Deepening the intensity of experience was a seminar with the Master in six days. These seminars begin on the inner planes long before manifesting in the physical, and as that draws near, everything increases: His presence, our karma, the lessons, purification — you get the picture. So this phenomenon is certainly not unanticipated, but the reality of it nearly always catches me off guard. Happily, His presence is what dominated the remaining days through equinox and into seminar. Make no mistake: purification and intensity continued (gratefully backing off somewhat as equinox passed), but my experience of them was moderated by His presence, a gift which can barely be comprehended, much less described.


So, in the comfort of that environment, I worked through the week without support or brace, without pain killers, without any but my own diagnosis — and without ice.

For most readers with a Western orientation, the lack of ice will come as a shock. From other perspectives, ice is a shock. Yes, it reduces swelling and inflammation, but what is our goal here? Ice accomplishes these questionable luxuries at the expense of blood circulation and, therefore, access to enzymes, oxygen, nutrients, hormones, and immune factors required for healing — not to mention warmth, which amplifies effective use of these benefits. In Oriental medicine, ice may be used for 24 hours following injury — at most. Experienced practitioners of prolotherapy also understand that ice is contrary to healing. I chose none at all.

Yes, it’s true that my hand swelled to the degree that I was concerned the skin would split. But I was taking a Chinese herbal formula which is remarkable at simultaneously moving blood stasis and stopping bleeding, as well as initiating bone growth. Essential oil of helichrysum was also liberally used topically. As well as lubrication, this oil does everything for blood: tonifies blood, moves blood and blood stagnation, and stops bleeding. Precious stuff, and priced accordingly. I’ve come to love its earthy aroma. So, by the time seminar arrived, swelling was nearly gone and the curiously mesmerizing patterns of blood stasis running down my fingers were almost invisible.

The degree of swelling I experienced served a valuable function I had not anticipated — it immobilized the wrist and bones of the hand perfectly!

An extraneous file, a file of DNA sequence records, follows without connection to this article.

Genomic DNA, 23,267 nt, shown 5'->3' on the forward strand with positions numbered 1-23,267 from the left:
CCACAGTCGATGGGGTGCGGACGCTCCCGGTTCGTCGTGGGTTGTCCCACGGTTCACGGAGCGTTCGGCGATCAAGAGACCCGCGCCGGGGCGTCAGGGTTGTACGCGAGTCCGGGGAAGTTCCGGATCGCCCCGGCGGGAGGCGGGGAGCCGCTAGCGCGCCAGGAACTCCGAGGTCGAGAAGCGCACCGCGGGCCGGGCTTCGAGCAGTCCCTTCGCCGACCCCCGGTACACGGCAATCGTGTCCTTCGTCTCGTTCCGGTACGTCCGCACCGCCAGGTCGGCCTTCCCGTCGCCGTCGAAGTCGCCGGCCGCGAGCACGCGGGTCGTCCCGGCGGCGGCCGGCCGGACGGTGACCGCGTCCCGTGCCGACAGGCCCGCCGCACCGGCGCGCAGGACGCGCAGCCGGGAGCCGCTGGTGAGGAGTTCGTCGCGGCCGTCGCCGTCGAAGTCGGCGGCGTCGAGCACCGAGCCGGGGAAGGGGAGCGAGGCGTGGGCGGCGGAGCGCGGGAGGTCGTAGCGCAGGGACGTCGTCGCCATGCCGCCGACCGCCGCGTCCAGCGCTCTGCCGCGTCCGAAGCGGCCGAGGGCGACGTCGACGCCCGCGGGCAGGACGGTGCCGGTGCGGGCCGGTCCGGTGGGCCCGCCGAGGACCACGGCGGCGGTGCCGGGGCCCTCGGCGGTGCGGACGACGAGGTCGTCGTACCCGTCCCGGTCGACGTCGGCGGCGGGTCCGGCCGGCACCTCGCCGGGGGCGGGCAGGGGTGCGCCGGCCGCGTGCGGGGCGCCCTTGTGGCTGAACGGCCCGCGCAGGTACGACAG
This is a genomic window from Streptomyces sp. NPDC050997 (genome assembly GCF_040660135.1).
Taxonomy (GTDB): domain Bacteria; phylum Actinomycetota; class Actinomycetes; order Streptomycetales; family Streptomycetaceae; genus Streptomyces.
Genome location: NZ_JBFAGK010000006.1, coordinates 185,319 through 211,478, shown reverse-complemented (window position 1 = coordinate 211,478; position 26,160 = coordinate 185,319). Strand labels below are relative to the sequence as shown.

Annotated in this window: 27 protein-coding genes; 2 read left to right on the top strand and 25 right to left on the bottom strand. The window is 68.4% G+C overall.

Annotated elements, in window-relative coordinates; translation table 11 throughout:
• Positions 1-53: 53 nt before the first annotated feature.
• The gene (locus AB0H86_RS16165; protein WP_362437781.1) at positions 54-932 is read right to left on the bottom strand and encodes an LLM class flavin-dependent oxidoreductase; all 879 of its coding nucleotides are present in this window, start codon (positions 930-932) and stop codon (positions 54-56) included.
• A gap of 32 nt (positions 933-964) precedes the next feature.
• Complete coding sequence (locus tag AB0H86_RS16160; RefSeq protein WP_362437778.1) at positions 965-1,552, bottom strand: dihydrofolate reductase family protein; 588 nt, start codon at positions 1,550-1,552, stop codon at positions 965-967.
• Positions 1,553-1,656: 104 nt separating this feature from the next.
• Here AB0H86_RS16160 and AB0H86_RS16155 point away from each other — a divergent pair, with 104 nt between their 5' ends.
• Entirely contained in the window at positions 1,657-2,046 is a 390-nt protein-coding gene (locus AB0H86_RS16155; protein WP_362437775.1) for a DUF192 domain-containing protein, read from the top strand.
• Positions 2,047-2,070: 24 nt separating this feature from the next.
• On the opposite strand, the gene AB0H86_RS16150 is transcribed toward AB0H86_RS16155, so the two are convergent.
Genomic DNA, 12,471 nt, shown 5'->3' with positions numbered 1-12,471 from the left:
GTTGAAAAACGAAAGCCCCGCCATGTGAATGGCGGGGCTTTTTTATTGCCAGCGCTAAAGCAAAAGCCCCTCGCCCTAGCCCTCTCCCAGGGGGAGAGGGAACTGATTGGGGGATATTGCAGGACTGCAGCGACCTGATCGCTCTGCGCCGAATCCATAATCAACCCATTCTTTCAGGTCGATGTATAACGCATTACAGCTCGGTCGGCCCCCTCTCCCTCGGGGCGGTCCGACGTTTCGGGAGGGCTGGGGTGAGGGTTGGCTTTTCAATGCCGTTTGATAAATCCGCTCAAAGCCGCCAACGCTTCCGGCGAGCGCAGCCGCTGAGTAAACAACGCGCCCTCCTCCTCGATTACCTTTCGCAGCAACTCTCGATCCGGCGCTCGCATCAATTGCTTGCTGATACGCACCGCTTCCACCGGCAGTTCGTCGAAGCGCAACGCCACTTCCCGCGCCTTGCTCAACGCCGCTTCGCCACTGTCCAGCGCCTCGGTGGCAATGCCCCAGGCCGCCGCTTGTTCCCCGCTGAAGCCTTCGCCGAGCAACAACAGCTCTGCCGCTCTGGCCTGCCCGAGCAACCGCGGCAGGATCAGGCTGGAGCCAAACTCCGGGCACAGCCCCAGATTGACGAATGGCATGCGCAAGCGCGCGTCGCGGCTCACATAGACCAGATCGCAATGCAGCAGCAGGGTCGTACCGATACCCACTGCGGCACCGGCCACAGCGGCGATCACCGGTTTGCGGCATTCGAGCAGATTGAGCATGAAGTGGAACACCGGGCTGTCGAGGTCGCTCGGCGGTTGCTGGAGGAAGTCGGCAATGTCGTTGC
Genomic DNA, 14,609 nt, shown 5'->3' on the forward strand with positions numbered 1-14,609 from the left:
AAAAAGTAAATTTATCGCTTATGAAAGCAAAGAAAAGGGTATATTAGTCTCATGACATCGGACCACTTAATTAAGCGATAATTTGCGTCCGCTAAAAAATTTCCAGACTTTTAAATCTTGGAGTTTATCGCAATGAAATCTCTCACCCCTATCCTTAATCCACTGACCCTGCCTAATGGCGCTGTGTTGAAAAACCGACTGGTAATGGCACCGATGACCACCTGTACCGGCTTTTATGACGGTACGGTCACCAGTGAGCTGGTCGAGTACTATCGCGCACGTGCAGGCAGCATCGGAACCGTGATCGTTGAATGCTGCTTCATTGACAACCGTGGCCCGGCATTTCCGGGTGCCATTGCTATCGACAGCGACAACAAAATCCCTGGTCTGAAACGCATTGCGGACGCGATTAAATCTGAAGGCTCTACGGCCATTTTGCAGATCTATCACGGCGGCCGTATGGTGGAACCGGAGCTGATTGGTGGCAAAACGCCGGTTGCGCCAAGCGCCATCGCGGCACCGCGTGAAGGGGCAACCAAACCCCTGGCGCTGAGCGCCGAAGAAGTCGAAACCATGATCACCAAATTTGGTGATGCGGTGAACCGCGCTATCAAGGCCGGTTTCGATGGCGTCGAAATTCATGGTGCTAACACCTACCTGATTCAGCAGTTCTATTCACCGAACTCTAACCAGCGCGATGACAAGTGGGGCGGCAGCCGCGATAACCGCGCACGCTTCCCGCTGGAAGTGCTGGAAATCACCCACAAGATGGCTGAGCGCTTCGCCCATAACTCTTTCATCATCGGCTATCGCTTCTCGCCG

This injury so vividly illustrates the principle that everything in the body — and the universe, for that matter — is connected. Within hours, I had become aware that while the wrist was the focus of the impact, severe trauma was being experienced all the way up my left arm, through the shoulder girdle, and into the neck. Already, a list of modalities required for resolution and return to a state of health was assembling itself. More fondly coalescing was awareness of the team of talented colleagues whose loving help I would need to put Humpty-Dumpty together again.

The inner lessons in this first week, leading up to seminar were more profound than I can say, but one, facilitated by pain, makes me want to try. It came on consecutive nights, while I was ‘asleep’, yet conscious. The left hand was in pain, pulled in, withdrawn, and wanting to protect itself from further pain. It hurt. In awe, I observed the right hand, in the middle of the night, go over to the left and gently, lovingly take the left hand and guide it into a position of more comfort, greater safety, and peace. And it held the left hand in protection, comfort, and love. The degree of love being extended from the right hand to the left took my breath away. This continued through the night for a couple of nights, and the depth and nature of the relationship grew and matured. This experience and what it represents to me continues to touch me so deeply, I’m still brought to tears.

We are so blessed.